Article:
If you've been paying any attention to the breakdowns lately, you will have noticed that we are getting slammed with a bunch of student films. Makes sense, after all it is that time of year. It's deep enough into the fall semester that the classes have finished covering the basics: pick/write a script, scout a location, learn to draft a production schedule. Now that mid-October has arrived, it's on to step four... casting... and those eager-beaver undergrad USC students are out in full force.
These student films are the perfect place to start practicing all that stuff you've been learning in class. You'll start finding your way around a film set and begin to get an understanding for what it means to work with a director, with other actors, with a crew. You'll learn the process, the lingo, how to deal with the pressure, and the waiting game. If you're lucky, you might even end up with that holy grail... decent footage for your reel. (Extra emphasis on lucky.) Be forewarned... 99.99999999% of the student shorts you'll work on will turn out to be absolute shit at 24 frames per second. The scripts are weird, the lighting will suck, your acting will probably stink. There's more fumbling on a student film set than in the back seat of a teenager's car on prom night.
But we all go through it. If you're just starting out, get out there and do as many as you can. I
moved to LA with basically no credits, so I did my fair share of SAG
student film contracts. (Let me warn you, lest your heart break like my
clueless one did a couple weeks after moving to LA... unfortunately
booking a role on SAG student film project does not get you eligibility
to join the union. If you're hearing it here first, sorry to be the one
to break the news to you.) Still, get in front of that camera and play. Figure out exactly what makes you tick as an artist.
I don't do student films any more. Well, I should say I rarely do them. A certain set of perfect circumstances have to align for me to be interested in helping out on a student short. First of all and the most important initial criteria: it has to be a graduate level project. Though it's never a guarantee, it means the people working on it -- namely the director -- have at least filmed something before. It's also a good indication that whomever is making the film is serious enough that he/she has decided to spend the extra precious time and money to attend graduate school. I visit websites, watch director/cinematagrapher reels, read the full scripts. Before I will even submit to an audition, I have to be sure the team behind the film can produce a high-quality final product.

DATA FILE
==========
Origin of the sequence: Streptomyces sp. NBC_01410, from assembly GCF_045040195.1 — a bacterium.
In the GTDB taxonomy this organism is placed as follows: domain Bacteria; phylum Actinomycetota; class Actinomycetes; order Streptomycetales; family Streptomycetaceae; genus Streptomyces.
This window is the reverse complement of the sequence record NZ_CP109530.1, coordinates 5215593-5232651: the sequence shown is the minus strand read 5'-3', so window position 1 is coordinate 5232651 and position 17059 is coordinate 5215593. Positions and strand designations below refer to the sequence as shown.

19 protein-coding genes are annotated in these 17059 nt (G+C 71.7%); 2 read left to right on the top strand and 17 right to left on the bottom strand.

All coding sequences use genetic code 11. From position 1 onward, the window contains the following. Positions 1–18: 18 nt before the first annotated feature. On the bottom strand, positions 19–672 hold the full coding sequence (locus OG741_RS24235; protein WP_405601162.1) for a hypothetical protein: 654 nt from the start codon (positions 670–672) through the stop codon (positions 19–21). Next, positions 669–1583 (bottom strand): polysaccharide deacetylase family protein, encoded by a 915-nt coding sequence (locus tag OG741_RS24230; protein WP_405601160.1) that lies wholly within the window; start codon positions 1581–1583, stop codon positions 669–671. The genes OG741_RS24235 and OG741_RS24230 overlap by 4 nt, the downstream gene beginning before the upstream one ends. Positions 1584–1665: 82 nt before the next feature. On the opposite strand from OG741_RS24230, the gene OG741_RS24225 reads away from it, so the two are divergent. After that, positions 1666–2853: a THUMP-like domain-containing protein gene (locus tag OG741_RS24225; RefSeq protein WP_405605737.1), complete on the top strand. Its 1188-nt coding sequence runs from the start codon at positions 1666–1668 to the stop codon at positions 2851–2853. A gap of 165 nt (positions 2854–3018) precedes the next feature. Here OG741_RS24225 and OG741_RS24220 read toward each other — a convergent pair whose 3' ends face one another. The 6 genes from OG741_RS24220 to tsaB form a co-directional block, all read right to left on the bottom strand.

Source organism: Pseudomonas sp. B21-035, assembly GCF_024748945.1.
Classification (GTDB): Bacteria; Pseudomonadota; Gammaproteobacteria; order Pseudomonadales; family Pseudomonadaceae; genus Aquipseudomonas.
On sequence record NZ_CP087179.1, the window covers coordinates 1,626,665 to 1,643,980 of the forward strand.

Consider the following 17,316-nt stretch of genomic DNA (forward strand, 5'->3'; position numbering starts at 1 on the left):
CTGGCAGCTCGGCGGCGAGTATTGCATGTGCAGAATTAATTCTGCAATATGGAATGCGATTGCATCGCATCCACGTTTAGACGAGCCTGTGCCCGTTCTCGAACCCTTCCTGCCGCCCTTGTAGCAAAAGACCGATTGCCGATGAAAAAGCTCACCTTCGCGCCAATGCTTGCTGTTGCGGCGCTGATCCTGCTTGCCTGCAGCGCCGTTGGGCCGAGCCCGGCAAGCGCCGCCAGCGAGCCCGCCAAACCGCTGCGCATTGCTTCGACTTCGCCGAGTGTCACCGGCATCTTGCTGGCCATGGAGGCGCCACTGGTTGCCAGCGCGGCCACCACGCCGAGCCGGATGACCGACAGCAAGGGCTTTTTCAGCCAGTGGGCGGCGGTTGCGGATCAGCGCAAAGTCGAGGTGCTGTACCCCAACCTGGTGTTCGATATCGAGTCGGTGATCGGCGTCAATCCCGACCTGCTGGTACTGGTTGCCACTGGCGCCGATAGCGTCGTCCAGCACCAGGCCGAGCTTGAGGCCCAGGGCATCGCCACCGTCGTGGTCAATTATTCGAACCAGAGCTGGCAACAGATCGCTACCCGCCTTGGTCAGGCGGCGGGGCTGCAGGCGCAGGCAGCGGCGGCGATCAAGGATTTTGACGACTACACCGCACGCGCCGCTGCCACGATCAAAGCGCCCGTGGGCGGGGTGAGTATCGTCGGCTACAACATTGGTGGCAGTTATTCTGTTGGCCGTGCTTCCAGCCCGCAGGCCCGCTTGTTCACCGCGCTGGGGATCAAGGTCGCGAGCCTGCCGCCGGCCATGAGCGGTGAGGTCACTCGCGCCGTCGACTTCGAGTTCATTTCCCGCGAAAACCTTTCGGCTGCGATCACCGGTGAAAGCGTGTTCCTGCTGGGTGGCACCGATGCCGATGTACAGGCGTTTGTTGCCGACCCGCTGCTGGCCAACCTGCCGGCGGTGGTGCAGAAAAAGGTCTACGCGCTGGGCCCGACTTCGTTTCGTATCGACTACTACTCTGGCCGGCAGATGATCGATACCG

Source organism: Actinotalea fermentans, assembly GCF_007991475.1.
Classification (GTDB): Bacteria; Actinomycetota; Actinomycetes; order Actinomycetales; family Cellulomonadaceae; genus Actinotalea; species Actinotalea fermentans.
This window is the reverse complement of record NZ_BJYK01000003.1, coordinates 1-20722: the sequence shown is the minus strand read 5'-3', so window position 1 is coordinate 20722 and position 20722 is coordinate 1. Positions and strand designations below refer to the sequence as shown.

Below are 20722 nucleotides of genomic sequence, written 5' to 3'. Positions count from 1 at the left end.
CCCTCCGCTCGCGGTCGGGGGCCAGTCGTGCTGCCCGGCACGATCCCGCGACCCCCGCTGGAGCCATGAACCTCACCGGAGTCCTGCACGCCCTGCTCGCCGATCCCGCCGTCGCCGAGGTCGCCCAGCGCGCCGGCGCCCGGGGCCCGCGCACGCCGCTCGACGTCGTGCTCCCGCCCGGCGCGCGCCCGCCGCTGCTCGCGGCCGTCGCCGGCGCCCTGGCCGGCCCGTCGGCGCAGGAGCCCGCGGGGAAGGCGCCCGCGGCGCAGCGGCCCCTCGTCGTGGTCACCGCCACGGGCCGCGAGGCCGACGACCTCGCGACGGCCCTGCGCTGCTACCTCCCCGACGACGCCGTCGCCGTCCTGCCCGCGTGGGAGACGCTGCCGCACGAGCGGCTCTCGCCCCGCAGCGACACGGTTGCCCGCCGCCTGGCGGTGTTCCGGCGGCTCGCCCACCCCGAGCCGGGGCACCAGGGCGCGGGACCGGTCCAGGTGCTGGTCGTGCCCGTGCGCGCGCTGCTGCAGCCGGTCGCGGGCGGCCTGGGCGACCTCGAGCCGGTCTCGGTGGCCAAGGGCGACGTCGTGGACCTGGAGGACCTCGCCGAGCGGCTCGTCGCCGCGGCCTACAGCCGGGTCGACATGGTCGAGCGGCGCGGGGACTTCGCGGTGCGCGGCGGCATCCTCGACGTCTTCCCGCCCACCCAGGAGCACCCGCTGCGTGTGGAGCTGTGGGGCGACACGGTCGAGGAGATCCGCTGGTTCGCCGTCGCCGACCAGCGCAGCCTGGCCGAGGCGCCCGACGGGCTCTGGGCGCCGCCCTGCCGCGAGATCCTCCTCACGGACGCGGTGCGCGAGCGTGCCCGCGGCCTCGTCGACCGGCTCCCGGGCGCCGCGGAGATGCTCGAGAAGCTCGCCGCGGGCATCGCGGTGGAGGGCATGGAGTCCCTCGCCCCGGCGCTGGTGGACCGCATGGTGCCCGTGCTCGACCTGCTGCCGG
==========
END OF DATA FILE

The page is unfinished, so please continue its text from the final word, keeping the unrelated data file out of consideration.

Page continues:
Once I feel the crew ability is there, my acceptance of any project (student or otherwise), is contingent upon the fulfillment of at least one of what I refer to as my big three:
1) Creative Incentive
2) Career Incentive
3) Financial Incentive
Student films will obviously not provide financial incentive, so in order for me to be interested it must strongly fulfill either category 1 or 2. It either must be one helluva story that I find incredibly interesting from a creative standpoint, or it must provide the potential to add value to my career. Because no short film will really boost a career in credit alone, it has to contribute to the hustle in other ways. Either it is a great script that is destined to compete at big-time festivals, or the footage it will provide is exactly something I could use to beef up my reel. This potential has to be so strong that I'm willing to risk the (very likely) reality that the footage will be unusable. So... to say the least, it is very rare that I will work on a student film. (All this applies to new media contracts as well, which are essentially the same thing but without any affiliation to acadamia.)
Or sometimes I'm just HUNGRY for time in front of a camera. I can always tell when I haven't shot in a while because I start glancing over student film breakdowns. It's kind of like the acting equivalent to reminiscing about the good times you had with an ex... you start thinking, sure it wasn't perfect, but it was kinda nice to have someone to cuddle and it just seems like it's taking forever for the next one to come along.
At some point though, they're just not worth it anymore. I'm at that point. I've probably done near 20 of them; I don't even put them on my resume anymore. It's far more effective use of my time to write and create my own projects than to hope for a good student project to come along. But I've been doing this for a while, so if you're still there, go get 'em. It's almost a rite of passage in this town. Who knows, maybe you'll end up in the first film of the next Spielberg-to-be.